Go take a hike!
No seriously — Bloor West Village has lots to offer
The cooler weather is upon us, true, so why not hit the Bloor West Village streets and celebrate what makes the village what it is before the snow flies?
Here’s a snapshot of some local sites with interesting stories you may not know about.
Neil McLellan Park
Start at the corner of Runnymede Rd. and Bloor St. West and go just a bit north. There you’ll find Neil McLellan Park, one of the only, if not the only, park in Toronto that was dedicated to a person while they were still alive.
Bloor West Village BIA past-chair Alex Ling says he wrote a two-page letter to the Toronto Historical Board asking it to make an exception to its rule that a person must be deceased in order to have a park named after him or her.
Ling argued that Neil McLellan, owner of McLellan’s Jewellers and one of the founders of the local BIA, deserved to be honoured for his dedication to improving business along the Bloor West strip. It took two years but the request was approved and the park dedicated to McLellan in the 1986. He died in the late 1980s but the park remains.
Former Runnymede Theatre, now Chapters Indigo
On the other hand, if curling up with a good book to escape November’s blustery winds sounds more appealing, take a peep in the Chapters Indigo on the southwest corner of Runnymede and Bloor.
Formerly the Runnymede Theatre built in 1927, Chapters restored the building in 2003. Now lifestyle books and magazines can be found on the main stage area. The beautiful gold light fixtures and wall detailing, along with the blue walls and ceiling, provide an inspiring canopy under which book lovers can enjoy their reads.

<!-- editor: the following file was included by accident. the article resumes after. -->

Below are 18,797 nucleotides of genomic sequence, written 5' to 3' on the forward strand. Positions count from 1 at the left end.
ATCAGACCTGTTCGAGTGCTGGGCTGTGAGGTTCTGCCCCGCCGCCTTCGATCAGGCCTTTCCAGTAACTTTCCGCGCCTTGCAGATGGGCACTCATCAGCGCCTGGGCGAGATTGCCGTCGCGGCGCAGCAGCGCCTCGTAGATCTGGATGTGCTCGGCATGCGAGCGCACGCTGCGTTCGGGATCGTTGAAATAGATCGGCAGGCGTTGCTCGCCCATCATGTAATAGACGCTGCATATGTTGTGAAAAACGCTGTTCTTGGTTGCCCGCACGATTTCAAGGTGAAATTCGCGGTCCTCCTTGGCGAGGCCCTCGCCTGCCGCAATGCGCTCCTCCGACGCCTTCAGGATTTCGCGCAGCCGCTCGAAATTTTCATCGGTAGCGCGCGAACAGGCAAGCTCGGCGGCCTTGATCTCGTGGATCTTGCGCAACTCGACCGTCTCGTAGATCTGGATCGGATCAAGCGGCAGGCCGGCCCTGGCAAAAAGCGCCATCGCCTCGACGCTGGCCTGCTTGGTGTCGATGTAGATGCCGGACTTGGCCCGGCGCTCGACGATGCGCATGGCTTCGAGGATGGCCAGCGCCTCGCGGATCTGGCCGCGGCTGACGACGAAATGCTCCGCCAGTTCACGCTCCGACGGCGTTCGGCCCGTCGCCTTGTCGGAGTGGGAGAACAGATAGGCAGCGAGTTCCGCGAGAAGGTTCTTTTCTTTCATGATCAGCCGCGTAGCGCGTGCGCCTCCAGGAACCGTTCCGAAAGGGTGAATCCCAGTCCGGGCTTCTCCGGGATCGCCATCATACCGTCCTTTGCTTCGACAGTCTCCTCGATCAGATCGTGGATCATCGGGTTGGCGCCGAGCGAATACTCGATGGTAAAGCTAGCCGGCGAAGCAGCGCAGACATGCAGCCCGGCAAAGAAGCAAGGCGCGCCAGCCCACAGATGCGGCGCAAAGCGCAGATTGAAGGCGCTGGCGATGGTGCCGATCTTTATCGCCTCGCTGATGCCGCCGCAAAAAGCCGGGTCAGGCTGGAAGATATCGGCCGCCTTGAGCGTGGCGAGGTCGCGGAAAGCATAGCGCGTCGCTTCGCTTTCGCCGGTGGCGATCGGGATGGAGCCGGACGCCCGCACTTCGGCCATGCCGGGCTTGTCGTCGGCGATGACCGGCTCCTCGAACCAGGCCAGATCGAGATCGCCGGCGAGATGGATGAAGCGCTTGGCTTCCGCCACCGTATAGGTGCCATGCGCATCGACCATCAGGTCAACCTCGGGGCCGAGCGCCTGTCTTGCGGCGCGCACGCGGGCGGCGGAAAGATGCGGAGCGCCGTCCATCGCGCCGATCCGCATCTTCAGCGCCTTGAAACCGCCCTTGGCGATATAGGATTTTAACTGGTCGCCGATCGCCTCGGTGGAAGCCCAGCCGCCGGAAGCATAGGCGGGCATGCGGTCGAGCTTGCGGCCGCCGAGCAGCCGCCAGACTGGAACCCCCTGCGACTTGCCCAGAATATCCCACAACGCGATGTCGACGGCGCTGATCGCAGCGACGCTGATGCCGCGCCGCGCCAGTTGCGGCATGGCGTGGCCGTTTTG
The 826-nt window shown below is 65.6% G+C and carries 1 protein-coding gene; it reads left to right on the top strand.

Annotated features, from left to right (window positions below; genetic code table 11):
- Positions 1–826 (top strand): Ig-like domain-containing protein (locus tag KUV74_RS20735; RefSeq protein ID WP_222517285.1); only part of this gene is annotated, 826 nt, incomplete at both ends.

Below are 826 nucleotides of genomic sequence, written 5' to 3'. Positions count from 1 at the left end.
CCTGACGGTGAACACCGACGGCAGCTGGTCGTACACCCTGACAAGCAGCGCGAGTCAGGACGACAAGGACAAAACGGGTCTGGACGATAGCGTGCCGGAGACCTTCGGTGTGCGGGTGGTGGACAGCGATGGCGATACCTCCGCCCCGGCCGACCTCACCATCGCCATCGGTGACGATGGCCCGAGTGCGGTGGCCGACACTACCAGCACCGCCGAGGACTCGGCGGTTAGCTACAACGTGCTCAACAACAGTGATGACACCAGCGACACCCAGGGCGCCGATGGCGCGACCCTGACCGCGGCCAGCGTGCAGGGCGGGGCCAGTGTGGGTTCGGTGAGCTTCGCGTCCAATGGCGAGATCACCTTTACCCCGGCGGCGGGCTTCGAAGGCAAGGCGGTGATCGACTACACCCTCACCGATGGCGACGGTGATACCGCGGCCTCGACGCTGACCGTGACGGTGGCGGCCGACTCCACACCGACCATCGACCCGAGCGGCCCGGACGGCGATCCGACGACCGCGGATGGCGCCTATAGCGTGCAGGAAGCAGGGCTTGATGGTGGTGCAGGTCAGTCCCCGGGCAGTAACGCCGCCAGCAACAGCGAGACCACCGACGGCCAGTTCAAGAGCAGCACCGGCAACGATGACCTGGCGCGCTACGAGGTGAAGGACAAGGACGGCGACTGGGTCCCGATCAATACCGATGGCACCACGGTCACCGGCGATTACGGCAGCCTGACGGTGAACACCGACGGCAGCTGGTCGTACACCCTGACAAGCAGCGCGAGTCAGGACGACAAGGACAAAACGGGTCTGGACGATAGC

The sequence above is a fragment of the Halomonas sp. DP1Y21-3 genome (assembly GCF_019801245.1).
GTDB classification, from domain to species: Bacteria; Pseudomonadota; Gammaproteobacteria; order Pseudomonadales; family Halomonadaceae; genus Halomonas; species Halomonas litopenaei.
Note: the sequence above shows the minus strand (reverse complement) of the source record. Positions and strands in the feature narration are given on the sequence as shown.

On the top floor, the original movie projector still stands and red velvet movie chairs from the old theatre are scattered throughout for those looking for a comfy reading nook.
If you’re doing some shopping on the Bloor St. West strip, or perhaps just in the mood to lollygag, why not do a bench hop as you walk west?
There are at least 30 wood benches along the street that have been erected by the Bloor West Village BIA, all partly paid for by residents.
Each bench bears a personalized message on a plaque so residents can honour a departed loved one. Reading these personal dedications is like poetry, and a lovely example of how community building and the personal intersect.
Ling says the association never solicited people to pay for the benches (the BIA does subsidize some of the costs and installs them), but rather several residents approached him and wanted to sponsor benches. Once a few were erected, more and more locals wanted to participate.
Fountain dedicated to Alex Ling
Now you should be at the corner of Jane St. and Bloor. Remember the park that was dedicated to Neil McLellan when he was alive?
Well the fountain at the northwest corner was dedicated to the man who made the McLellan Park dedication happen — Alex Ling.
While Ling was chair of the BIA, he helped erect that fountain in the 1990s. He says that he and the BIA rallied to have the fountain run all year round, and that it’s one of the few in the city that doesn’t get boarded up in the winter.
Paula McInerney, now Bloor West Village BIA chair, kept everything hush-hush but managed, with the help of TABIA executive director John Kiru, to get the fountain dedicated to Ling in spite of the fact that Ling was and still is very much with us.
The story goes that when the Toronto Historical Board learned that the fountain dedication request was for Ling, they had no problem relaxing their rule once again. The dedication ceremony, celebrating Ling’s 30-year contribution to the BIA and TABIA, was in 2005 with Mayor David Miller officiating.
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